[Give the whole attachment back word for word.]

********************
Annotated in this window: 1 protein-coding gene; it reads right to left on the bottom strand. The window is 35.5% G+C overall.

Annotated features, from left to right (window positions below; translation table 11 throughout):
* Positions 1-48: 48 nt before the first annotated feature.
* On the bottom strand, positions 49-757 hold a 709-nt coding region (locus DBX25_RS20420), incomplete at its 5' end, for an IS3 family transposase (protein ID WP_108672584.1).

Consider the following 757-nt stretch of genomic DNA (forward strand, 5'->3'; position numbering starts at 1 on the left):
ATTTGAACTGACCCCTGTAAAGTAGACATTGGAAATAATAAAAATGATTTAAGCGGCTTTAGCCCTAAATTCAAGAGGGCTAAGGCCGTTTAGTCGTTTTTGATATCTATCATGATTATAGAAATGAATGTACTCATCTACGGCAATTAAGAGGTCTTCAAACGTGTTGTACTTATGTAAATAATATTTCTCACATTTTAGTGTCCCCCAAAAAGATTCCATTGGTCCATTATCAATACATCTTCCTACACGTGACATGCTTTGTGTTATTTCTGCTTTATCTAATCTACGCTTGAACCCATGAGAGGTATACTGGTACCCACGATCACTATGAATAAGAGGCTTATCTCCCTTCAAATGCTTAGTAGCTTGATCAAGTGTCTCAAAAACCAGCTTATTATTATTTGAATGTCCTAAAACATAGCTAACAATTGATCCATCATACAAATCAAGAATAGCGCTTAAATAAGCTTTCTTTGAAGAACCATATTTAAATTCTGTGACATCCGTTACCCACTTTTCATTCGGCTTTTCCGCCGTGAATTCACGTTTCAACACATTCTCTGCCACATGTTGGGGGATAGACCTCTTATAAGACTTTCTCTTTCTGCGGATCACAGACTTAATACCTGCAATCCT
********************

Annotated in this window: 1 protein-coding gene; it reads right to left on the bottom strand. The window is 35.5% G+C overall.

Annotated features, from left to right (window positions below; translation table 11 throughout):
* Positions 1-48: 48 nt before the first annotated feature.
* On the bottom strand, positions 49-757 hold a 709-nt coding region (locus DBX25_RS20420), incomplete at its 5' end, for an IS3 family transposase (protein ID WP_108672584.1).

Consider the following 757-nt stretch of genomic DNA (forward strand, 5'->3'; position numbering starts at 1 on the left):
ATTTGAACTGACCCCTGTAAAGTAGACATTGGAAATAATAAAAATGATTTAAGCGGCTTTAGCCCTAAATTCAAGAGGGCTAAGGCCGTTTAGTCGTTTTTGATATCTATCATGATTATAGAAATGAATGTACTCATCTACGGCAATTAAGAGGTCTTCAAACGTGTTGTACTTATGTAAATAATATTTCTCACATTTTAGTGTCCCCCAAAAAGATTCCATTGGTCCATTATCAATACATCTTCCTACACGTGACATGCTTTGTGTTATTTCTGCTTTATCTAATCTACGCTTGAACCCATGAGAGGTATACTGGTACCCACGATCACTATGAATAAGAGGCTTATCTCCCTTCAAATGCTTAGTAGCTTGATCAAGTGTCTCAAAAACCAGCTTATTATTATTTGAATGTCCTAAAACATAGCTAACAATTGATCCATCATACAAATCAAGAATAGCGCTTAAATAAGCTTTCTTTGAAGAACCATATTTAAATTCTGTGACATCCGTTACCCACTTTTCATTCGGCTTTTCCGCCGTGAATTCACGTTTCAACACATTCTCTGCCACATGTTGGGGGATAGACCTCTTATAAGACTTTCTCTTTCTGCGGATCACAGACTTAATACCTGCAATCCT